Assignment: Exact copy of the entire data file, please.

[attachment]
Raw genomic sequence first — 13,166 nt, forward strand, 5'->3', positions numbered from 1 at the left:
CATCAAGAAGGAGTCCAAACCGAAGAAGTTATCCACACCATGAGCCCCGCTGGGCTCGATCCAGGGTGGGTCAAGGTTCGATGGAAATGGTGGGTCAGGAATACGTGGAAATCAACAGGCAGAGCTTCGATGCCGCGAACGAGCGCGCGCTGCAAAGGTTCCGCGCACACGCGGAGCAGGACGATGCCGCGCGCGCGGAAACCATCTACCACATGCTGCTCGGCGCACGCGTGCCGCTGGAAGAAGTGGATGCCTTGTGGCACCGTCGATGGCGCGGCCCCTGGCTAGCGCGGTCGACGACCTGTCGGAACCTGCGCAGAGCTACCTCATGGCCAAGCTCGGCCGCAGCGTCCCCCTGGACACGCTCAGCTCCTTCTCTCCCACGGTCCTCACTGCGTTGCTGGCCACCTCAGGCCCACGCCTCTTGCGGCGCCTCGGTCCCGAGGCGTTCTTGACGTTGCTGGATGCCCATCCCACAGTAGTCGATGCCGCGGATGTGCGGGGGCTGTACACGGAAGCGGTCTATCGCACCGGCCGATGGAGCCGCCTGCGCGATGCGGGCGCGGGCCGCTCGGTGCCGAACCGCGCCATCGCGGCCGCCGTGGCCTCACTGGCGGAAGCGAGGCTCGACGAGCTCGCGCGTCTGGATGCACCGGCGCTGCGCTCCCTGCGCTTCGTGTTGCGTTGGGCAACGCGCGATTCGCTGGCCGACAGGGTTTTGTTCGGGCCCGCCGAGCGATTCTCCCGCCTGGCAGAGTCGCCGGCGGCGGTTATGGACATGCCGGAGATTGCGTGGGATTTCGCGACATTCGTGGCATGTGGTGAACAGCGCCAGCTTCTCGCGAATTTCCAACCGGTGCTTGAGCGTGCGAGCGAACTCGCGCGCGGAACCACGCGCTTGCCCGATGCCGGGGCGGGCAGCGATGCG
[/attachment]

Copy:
Raw genomic sequence first — 13,166 nt, forward strand, 5'->3', positions numbered from 1 at the left:
CATCAAGAAGGAGTCCAAACCGAAGAAGTTATCCACACCATGAGCCCCGCTGGGCTCGATCCAGGGTGGGTCAAGGTTCGATGGAAATGGTGGGTCAGGAATACGTGGAAATCAACAGGCAGAGCTTCGATGCCGCGAACGAGCGCGCGCTGCAAAGGTTCCGCGCACACGCGGAGCAGGACGATGCCGCGCGCGCGGAAACCATCTACCACATGCTGCTCGGCGCACGCGTGCCGCTGGAAGAAGTGGATGCCTTGTGGCACCGTCGATGGCGCGGCCCCTGGCTAGCGCGGTCGACGACCTGTCGGAACCTGCGCAGAGCTACCTCATGGCCAAGCTCGGCCGCAGCGTCCCCCTGGACACGCTCAGCTCCTTCTCTCCCACGGTCCTCACTGCGTTGCTGGCCACCTCAGGCCCACGCCTCTTGCGGCGCCTCGGTCCCGAGGCGTTCTTGACGTTGCTGGATGCCCATCCCACAGTAGTCGATGCCGCGGATGTGCGGGGGCTGTACACGGAAGCGGTCTATCGCACCGGCCGATGGAGCCGCCTGCGCGATGCGGGCGCGGGCCGCTCGGTGCCGAACCGCGCCATCGCGGCCGCCGTGGCCTCACTGGCGGAAGCGAGGCTCGACGAGCTCGCGCGTCTGGATGCACCGGCGCTGCGCTCCCTGCGCTTCGTGTTGCGTTGGGCAACGCGCGATTCGCTGGCCGACAGGGTTTTGTTCGGGCCCGCCGAGCGATTCTCCCGCCTGGCAGAGTCGCCGGCGGCGGTTATGGACATGCCGGAGATTGCGTGGGATTTCGCGACATTCGTGGCATGTGGTGAACAGCGCCAGCTTCTCGCGAATTTCCAACCGGTGCTTGAGCGTGCGAGCGAACTCGCGCGCGGAACCACGCGCTTGCCCGATGCCGGGGCGGGCAGCGATGCG